Gaming Journalism Failed This Generation
Gaming has been a big part of my life for nearly 20 years now. I started at a very young age, my first console was the NES and Super Mario Bros was the first game I had the privilege of playing. Given where I come from, gaming was a luxury for a 6-7 year old kid like myself, and to top that off, electricity was a thing of luxury as well because it wasn't guaranteed 24/7 like it is here in North America. So I would have to tactically make sure that our radio was plugged in to a power source and turned on, so that if and when we did get the electricity again sometime in the middle of night, the radio would automatically go off and wake me up and my gaming session would thus begin.
You know, those were the days when the hobby was mostly about the act of gaming, regardless of the where you're from and what language you spoke, or what sort of obstacles and hoops you had to jump through to get a session going, at the end of the day, if you got to sit down and play a game for a little bit then then, mission accomplished. It never mattered how many units Ninja Gaiden or Contra sold, such things were irrelevant to the content of the game and how much you enjoyed it. What mattered in those days was that you and your friends got to do one of your most favorite things in the world, and if not for our meddling parents...We would would have gotten away with doing nothing else but that.
Now I don't exactly know when all of this changed, but I vividly remember when I was first exposed to this new era of online gaming forums and blogs. In 2007 my first PS2 died, after nearly 7 years of abuse and I was finally thinking about diving into this current gen, so I went on my computer and performed a Google search for the PS3 and wow...To say it was surprising is putting it midly. There was an incredible amount of manufactured doom and gloom articles about Sony and the PS3 and how much it sucked. Now keep in mind that prior to this "eye opener", I purchased my games based on friend's feedback and my own taste as well. And among friends, we didn't want to all have the same consoles as this would limit the type of games we played. So the goal was that if I have a PS2 then the next guy had to get an Xbox, and the next 2 guys had to get a GameCube and a Dreamcast respectively, so that way we're covered on all fronts.
But the exposure to this online world automatically made me feel that I had to choose one side. There were no middle grounds to be found anywhere as everything coming from the media and so called journalists were so extreme. You were either a Sony fanboy or Microsoft fanboy, and the Nintendo Wii didn't even matter because it's not as capable as the PS3 or the Xbox 360. At that particular point in time, the internet was overwhelmingly in favor of Microsoft and the Xbox 360. Labels and puns were being thrown around, every other article explained in detail how the PS3 was a massive failure and how Sony was going to eventually drop out of the gaming industry the way Sega did, and how it had no games. So for the first time since 1999, I found myself confused and on the fence about getting a PlayStation console.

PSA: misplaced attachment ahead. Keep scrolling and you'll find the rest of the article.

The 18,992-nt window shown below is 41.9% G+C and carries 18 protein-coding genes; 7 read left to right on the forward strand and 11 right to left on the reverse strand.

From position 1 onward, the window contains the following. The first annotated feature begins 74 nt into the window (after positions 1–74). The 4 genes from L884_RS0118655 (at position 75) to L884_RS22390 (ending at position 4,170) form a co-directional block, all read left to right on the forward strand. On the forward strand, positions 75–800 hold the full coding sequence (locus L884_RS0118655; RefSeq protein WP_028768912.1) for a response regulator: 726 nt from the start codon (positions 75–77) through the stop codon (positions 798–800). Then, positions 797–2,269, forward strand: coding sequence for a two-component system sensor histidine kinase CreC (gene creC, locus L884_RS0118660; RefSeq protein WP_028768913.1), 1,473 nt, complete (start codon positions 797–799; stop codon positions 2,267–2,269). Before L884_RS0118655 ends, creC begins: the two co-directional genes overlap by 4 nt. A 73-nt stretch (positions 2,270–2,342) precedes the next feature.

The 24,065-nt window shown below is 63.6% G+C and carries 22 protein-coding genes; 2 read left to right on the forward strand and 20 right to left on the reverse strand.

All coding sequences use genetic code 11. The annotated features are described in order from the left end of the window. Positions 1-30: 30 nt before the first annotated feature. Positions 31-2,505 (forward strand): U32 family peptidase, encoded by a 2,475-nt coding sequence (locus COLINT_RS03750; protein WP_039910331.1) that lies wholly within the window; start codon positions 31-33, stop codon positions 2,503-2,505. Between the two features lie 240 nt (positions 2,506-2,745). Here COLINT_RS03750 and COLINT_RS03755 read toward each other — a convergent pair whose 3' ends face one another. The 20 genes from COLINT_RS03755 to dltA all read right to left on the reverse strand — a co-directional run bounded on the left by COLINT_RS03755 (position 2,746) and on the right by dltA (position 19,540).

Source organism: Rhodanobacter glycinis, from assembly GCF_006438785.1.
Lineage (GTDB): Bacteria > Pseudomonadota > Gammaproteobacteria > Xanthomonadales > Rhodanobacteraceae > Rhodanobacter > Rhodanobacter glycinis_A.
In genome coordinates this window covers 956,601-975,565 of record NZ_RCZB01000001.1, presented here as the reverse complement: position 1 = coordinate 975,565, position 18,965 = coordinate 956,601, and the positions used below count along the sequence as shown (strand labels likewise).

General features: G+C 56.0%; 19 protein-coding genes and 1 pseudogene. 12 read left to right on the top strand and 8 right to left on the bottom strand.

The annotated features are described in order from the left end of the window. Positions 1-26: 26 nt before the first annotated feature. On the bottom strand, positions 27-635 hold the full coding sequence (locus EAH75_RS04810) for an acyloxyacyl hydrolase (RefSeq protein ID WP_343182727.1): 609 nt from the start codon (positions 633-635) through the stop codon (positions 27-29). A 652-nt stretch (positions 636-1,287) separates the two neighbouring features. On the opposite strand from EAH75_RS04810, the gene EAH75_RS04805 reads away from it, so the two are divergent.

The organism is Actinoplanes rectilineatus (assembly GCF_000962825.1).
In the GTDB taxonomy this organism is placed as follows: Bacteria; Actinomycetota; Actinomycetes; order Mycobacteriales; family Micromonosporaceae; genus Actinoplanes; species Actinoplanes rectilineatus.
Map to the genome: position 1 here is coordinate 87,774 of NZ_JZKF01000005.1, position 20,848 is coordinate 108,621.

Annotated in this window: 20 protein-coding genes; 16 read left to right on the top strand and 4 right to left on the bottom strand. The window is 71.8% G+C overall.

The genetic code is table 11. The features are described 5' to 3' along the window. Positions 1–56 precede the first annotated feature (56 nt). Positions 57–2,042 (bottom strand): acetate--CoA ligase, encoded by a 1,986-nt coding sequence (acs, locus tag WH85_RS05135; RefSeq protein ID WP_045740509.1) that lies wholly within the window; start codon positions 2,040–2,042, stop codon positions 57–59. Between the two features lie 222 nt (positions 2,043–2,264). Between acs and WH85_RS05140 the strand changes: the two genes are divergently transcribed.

And then there became this whole weekly obsession over sales numbers, and gamers were spending precious time arguing sales figures instead of playing games. The worst part was that respected publications were at the center of this madness, pouring more fuel onto what was already an inferno. We also witnessed the rise of websites whose sole purpose and focus were to compare screenshots of games, especially multiplatform games, and compared them pixel by pixel in a vain attempt to show which console was superior.
This generation of consoles could have offered so much more had we been better served by the supposed watchdogs of our industry. Real problems were ignored in favor of pointless and silly theories about the demise of gaming companies, forcing gamers to choose sides thus dividing us. Meanwhile, Day 1 DLCs creeped up on us, Season Passes costing almost as much as the full games themselves are now standard practice. It's now acceptable for a developer to release a multiplatform game that runs fine on one console but is almost unplayable on the other, as that is still viewed as "gotcha" for the other side.
We as gamers have been let down by the guys we've empowered to be our ears and voice, as they've sadly been deaf and mute from the very start of this generation, and as a result we've never been more divided as a community. The consensus among gamers is that we've had too many games abandoning their core in order to follow after the successes of others, and ending up never really providing a different experience. Games riddled with glitches and bugs getting near perfect scores, while creative new games were being punished for having "too much variety" or for being on a different console.
It's clear that journalism in general, not just in gaming, has been watered down to the point where you can almost confuse it with a reality show. My true worry is that all of this will nonsense will repeat itself and gamers will once again be forced to choose sides and fight among ourselves instead of making sure that publishing companies don't nickle and dime us out of our favorite hobby.
Do you feel that journalism in gaming, especially this gen, has been at an all time low? Do you feel that gaming journalists have adequately voiced yours and your community's concerns? And most importantly, will we allow such triviality to take center stage once more with the next generation of consoles?